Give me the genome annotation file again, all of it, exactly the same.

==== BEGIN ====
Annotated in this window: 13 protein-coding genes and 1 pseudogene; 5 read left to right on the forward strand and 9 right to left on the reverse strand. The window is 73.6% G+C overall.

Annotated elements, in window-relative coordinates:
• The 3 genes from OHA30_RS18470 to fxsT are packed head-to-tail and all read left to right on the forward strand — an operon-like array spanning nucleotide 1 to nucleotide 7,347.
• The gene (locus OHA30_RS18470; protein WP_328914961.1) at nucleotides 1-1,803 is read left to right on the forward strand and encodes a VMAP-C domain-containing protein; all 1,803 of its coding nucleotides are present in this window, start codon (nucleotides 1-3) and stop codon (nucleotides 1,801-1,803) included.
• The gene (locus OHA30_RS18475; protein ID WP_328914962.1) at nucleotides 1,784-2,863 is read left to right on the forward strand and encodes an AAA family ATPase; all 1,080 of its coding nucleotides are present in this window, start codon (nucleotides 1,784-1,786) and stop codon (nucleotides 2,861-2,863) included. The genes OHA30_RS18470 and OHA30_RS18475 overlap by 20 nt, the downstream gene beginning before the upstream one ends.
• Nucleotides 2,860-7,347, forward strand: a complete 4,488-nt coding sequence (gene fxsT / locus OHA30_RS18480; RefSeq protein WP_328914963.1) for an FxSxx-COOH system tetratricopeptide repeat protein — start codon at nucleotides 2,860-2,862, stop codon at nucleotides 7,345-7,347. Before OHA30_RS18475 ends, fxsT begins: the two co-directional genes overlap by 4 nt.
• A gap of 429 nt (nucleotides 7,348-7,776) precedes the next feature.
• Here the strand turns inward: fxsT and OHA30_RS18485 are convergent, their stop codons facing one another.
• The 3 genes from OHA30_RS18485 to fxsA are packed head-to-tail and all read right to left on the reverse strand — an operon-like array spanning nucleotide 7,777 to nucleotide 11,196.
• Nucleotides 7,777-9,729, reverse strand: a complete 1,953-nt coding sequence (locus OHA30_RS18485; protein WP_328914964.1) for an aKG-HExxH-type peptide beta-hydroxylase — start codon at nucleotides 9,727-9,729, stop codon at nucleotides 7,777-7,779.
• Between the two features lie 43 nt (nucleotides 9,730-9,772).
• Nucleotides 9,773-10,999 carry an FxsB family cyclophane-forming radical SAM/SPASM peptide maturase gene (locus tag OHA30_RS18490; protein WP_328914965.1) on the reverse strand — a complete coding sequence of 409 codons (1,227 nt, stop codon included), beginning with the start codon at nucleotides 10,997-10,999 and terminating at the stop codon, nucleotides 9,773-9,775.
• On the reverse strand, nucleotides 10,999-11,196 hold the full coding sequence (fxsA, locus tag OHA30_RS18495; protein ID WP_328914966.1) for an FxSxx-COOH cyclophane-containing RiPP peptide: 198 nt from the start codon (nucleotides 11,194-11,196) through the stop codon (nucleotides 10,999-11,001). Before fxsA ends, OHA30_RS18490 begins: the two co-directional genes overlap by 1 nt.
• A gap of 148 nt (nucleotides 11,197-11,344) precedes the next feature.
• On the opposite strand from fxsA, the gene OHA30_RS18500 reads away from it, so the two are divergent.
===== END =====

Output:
Annotated in this window: 13 protein-coding genes and 1 pseudogene; 5 read left to right on the forward strand and 9 right to left on the reverse strand. The window is 73.6% G+C overall.

Annotated elements, in window-relative coordinates:
• The 3 genes from OHA30_RS18470 to fxsT are packed head-to-tail and all read left to right on the forward strand — an operon-like array spanning nucleotide 1 to nucleotide 7,347.
• The gene (locus OHA30_RS18470; protein WP_328914961.1) at nucleotides 1-1,803 is read left to right on the forward strand and encodes a VMAP-C domain-containing protein; all 1,803 of its coding nucleotides are present in this window, start codon (nucleotides 1-3) and stop codon (nucleotides 1,801-1,803) included.
• The gene (locus OHA30_RS18475; protein ID WP_328914962.1) at nucleotides 1,784-2,863 is read left to right on the forward strand and encodes an AAA family ATPase; all 1,080 of its coding nucleotides are present in this window, start codon (nucleotides 1,784-1,786) and stop codon (nucleotides 2,861-2,863) included. The genes OHA30_RS18470 and OHA30_RS18475 overlap by 20 nt, the downstream gene beginning before the upstream one ends.
• Nucleotides 2,860-7,347, forward strand: a complete 4,488-nt coding sequence (gene fxsT / locus OHA30_RS18480; RefSeq protein WP_328914963.1) for an FxSxx-COOH system tetratricopeptide repeat protein — start codon at nucleotides 2,860-2,862, stop codon at nucleotides 7,345-7,347. Before OHA30_RS18475 ends, fxsT begins: the two co-directional genes overlap by 4 nt.
• A gap of 429 nt (nucleotides 7,348-7,776) precedes the next feature.
• Here the strand turns inward: fxsT and OHA30_RS18485 are convergent, their stop codons facing one another.
• The 3 genes from OHA30_RS18485 to fxsA are packed head-to-tail and all read right to left on the reverse strand — an operon-like array spanning nucleotide 7,777 to nucleotide 11,196.
• Nucleotides 7,777-9,729, reverse strand: a complete 1,953-nt coding sequence (locus OHA30_RS18485; protein WP_328914964.1) for an aKG-HExxH-type peptide beta-hydroxylase — start codon at nucleotides 9,727-9,729, stop codon at nucleotides 7,777-7,779.
• Between the two features lie 43 nt (nucleotides 9,730-9,772).
• Nucleotides 9,773-10,999 carry an FxsB family cyclophane-forming radical SAM/SPASM peptide maturase gene (locus tag OHA30_RS18490; protein WP_328914965.1) on the reverse strand — a complete coding sequence of 409 codons (1,227 nt, stop codon included), beginning with the start codon at nucleotides 10,997-10,999 and terminating at the stop codon, nucleotides 9,773-9,775.
• On the reverse strand, nucleotides 10,999-11,196 hold the full coding sequence (fxsA, locus tag OHA30_RS18495; protein ID WP_328914966.1) for an FxSxx-COOH cyclophane-containing RiPP peptide: 198 nt from the start codon (nucleotides 11,194-11,196) through the stop codon (nucleotides 10,999-11,001). Before fxsA ends, OHA30_RS18490 begins: the two co-directional genes overlap by 1 nt.
• A gap of 148 nt (nucleotides 11,197-11,344) precedes the next feature.
• On the opposite strand from fxsA, the gene OHA30_RS18500 reads away from it, so the two are divergent.